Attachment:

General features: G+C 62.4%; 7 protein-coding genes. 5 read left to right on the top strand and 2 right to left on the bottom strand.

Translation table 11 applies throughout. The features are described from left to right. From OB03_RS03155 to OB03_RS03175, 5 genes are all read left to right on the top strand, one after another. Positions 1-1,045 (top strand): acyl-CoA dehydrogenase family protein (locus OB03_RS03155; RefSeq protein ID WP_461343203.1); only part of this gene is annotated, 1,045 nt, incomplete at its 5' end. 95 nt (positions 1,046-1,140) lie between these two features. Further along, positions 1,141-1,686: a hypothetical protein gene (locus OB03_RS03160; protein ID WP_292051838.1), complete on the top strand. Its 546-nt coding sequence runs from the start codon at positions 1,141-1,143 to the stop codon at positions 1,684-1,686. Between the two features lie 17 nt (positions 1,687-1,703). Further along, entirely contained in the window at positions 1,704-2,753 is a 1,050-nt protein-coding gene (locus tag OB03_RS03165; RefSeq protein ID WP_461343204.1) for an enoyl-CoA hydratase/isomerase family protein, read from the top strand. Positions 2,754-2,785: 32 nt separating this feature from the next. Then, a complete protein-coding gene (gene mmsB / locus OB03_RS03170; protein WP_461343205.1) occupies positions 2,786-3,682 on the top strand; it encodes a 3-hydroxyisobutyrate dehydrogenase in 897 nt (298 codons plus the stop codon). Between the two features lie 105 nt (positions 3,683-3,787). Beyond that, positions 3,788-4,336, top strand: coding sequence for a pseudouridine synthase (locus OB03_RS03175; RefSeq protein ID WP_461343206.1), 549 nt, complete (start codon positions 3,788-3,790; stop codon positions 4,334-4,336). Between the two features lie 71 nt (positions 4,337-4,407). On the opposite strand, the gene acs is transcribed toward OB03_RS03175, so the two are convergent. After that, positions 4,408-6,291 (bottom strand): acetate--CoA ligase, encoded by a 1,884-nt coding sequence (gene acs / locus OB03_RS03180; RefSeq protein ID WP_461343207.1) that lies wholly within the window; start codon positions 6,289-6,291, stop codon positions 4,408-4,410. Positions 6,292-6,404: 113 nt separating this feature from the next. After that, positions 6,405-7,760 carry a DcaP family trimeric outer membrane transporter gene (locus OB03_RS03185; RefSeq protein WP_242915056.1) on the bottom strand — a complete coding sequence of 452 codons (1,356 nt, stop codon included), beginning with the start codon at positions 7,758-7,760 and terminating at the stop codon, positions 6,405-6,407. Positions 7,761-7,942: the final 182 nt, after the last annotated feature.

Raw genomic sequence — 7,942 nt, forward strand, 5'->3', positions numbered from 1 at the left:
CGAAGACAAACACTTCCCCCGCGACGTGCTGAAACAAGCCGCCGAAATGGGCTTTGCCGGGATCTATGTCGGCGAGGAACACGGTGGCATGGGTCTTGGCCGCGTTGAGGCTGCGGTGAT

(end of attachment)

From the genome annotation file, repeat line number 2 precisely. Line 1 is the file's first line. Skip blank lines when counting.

Translation table 11 applies throughout. The features are described from left to right. From OB03_RS03155 to OB03_RS03175, 5 genes are all read left to right on the top strand, one after another. Positions 1-1,045 (top strand): acyl-CoA dehydrogenase family protein (locus OB03_RS03155; RefSeq protein ID WP_461343203.1); only part of this gene is annotated, 1,045 nt, incomplete at its 5' end. 95 nt (positions 1,046-1,140) lie between these two features. Further along, positions 1,141-1,686: a hypothetical protein gene (locus OB03_RS03160; protein ID WP_292051838.1), complete on the top strand. Its 546-nt coding sequence runs from the start codon at positions 1,141-1,143 to the stop codon at positions 1,684-1,686. Between the two features lie 17 nt (positions 1,687-1,703). Further along, entirely contained in the window at positions 1,704-2,753 is a 1,050-nt protein-coding gene (locus tag OB03_RS03165; RefSeq protein ID WP_461343204.1) for an enoyl-CoA hydratase/isomerase family protein, read from the top strand. Positions 2,754-2,785: 32 nt separating this feature from the next. Then, a complete protein-coding gene (gene mmsB / locus OB03_RS03170; protein WP_461343205.1) occupies positions 2,786-3,682 on the top strand; it encodes a 3-hydroxyisobutyrate dehydrogenase in 897 nt (298 codons plus the stop codon). Between the two features lie 105 nt (positions 3,683-3,787). Beyond that, positions 3,788-4,336, top strand: coding sequence for a pseudouridine synthase (locus OB03_RS03175; RefSeq protein ID WP_461343206.1), 549 nt, complete (start codon positions 3,788-3,790; stop codon positions 4,334-4,336). Between the two features lie 71 nt (positions 4,337-4,407). On the opposite strand, the gene acs is transcribed toward OB03_RS03175, so the two are convergent. After that, positions 4,408-6,291 (bottom strand): acetate--CoA ligase, encoded by a 1,884-nt coding sequence (gene acs / locus OB03_RS03180; RefSeq protein ID WP_461343207.1) that lies wholly within the window; start codon positions 6,289-6,291, stop codon positions 4,408-4,410. Positions 6,292-6,404: 113 nt separating this feature from the next. After that, positions 6,405-7,760 carry a DcaP family trimeric outer membrane transporter gene (locus OB03_RS03185; RefSeq protein WP_242915056.1) on the bottom strand — a complete coding sequence of 452 codons (1,356 nt, stop codon included), beginning with the start codon at positions 7,758-7,760 and terminating at the stop codon, positions 6,405-6,407. Positions 7,761-7,942: the final 182 nt, after the last annotated feature.